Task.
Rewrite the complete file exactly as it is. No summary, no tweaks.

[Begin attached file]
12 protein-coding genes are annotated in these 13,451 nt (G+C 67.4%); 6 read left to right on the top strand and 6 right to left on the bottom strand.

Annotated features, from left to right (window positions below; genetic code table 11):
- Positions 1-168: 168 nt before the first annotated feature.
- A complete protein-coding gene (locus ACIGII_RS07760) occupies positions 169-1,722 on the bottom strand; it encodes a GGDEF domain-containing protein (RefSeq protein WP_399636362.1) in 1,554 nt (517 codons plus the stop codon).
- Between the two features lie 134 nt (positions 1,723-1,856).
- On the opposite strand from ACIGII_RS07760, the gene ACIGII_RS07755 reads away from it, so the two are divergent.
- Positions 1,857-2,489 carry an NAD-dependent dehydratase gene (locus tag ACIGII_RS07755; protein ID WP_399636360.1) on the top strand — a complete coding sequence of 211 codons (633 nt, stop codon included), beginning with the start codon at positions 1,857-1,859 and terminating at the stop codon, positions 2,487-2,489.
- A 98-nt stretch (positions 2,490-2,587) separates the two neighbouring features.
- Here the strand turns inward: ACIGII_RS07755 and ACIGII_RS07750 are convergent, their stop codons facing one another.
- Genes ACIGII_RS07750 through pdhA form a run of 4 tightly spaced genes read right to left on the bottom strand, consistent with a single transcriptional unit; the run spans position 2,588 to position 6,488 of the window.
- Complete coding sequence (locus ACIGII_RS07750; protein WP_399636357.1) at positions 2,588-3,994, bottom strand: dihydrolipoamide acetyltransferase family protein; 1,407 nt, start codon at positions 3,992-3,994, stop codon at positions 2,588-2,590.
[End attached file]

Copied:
12 protein-coding genes are annotated in these 13,451 nt (G+C 67.4%); 6 read left to right on the top strand and 6 right to left on the bottom strand.

Annotated features, from left to right (window positions below; genetic code table 11):
- Positions 1-168: 168 nt before the first annotated feature.
- A complete protein-coding gene (locus ACIGII_RS07760) occupies positions 169-1,722 on the bottom strand; it encodes a GGDEF domain-containing protein (RefSeq protein WP_399636362.1) in 1,554 nt (517 codons plus the stop codon).
- Between the two features lie 134 nt (positions 1,723-1,856).
- On the opposite strand from ACIGII_RS07760, the gene ACIGII_RS07755 reads away from it, so the two are divergent.
- Positions 1,857-2,489 carry an NAD-dependent dehydratase gene (locus tag ACIGII_RS07755; protein ID WP_399636360.1) on the top strand — a complete coding sequence of 211 codons (633 nt, stop codon included), beginning with the start codon at positions 1,857-1,859 and terminating at the stop codon, positions 2,487-2,489.
- A 98-nt stretch (positions 2,490-2,587) separates the two neighbouring features.
- Here the strand turns inward: ACIGII_RS07755 and ACIGII_RS07750 are convergent, their stop codons facing one another.
- Genes ACIGII_RS07750 through pdhA form a run of 4 tightly spaced genes read right to left on the bottom strand, consistent with a single transcriptional unit; the run spans position 2,588 to position 6,488 of the window.
- Complete coding sequence (locus ACIGII_RS07750; protein WP_399636357.1) at positions 2,588-3,994, bottom strand: dihydrolipoamide acetyltransferase family protein; 1,407 nt, start codon at positions 3,992-3,994, stop codon at positions 2,588-2,590.